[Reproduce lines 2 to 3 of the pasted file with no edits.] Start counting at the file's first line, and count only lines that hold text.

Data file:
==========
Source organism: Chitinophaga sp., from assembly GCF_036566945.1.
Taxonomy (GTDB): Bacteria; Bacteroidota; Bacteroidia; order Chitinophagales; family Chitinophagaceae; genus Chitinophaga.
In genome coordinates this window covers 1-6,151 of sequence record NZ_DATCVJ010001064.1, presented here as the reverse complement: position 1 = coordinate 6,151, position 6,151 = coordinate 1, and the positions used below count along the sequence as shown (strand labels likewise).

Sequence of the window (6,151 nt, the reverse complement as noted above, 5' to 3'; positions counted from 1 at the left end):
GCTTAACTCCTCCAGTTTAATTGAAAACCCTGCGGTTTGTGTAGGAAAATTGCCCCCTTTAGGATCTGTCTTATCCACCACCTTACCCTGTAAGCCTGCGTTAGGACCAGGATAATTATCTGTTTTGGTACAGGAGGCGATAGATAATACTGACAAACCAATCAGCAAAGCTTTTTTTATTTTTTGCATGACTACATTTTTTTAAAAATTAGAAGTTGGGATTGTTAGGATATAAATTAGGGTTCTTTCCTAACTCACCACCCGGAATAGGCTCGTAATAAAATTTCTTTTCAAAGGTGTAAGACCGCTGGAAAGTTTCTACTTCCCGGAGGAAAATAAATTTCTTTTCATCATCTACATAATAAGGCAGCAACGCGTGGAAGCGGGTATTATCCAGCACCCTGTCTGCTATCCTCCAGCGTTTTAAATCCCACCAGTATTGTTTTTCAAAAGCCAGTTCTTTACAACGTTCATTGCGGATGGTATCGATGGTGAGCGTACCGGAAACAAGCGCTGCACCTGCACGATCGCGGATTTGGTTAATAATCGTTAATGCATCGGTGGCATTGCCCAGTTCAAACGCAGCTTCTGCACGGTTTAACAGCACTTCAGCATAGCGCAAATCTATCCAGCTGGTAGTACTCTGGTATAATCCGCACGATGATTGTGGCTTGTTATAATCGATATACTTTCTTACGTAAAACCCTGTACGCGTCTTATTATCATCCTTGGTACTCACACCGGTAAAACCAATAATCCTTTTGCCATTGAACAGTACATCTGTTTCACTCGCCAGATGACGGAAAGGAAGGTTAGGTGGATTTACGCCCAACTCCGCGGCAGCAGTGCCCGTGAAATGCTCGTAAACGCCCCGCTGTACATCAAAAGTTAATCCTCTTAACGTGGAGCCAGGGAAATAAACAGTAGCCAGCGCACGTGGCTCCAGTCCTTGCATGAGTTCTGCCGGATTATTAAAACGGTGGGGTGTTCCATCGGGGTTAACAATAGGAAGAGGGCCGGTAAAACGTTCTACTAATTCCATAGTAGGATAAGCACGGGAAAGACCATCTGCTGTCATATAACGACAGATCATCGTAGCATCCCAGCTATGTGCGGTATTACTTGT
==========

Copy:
Taxonomy (GTDB): Bacteria; Bacteroidota; Bacteroidia; order Chitinophagales; family Chitinophagaceae; genus Chitinophaga.
In genome coordinates this window covers 1-6,151 of sequence record NZ_DATCVJ010001064.1, presented here as the reverse complement: position 1 = coordinate 6,151, position 6,151 = coordinate 1, and the positions used below count along the sequence as shown (strand labels likewise).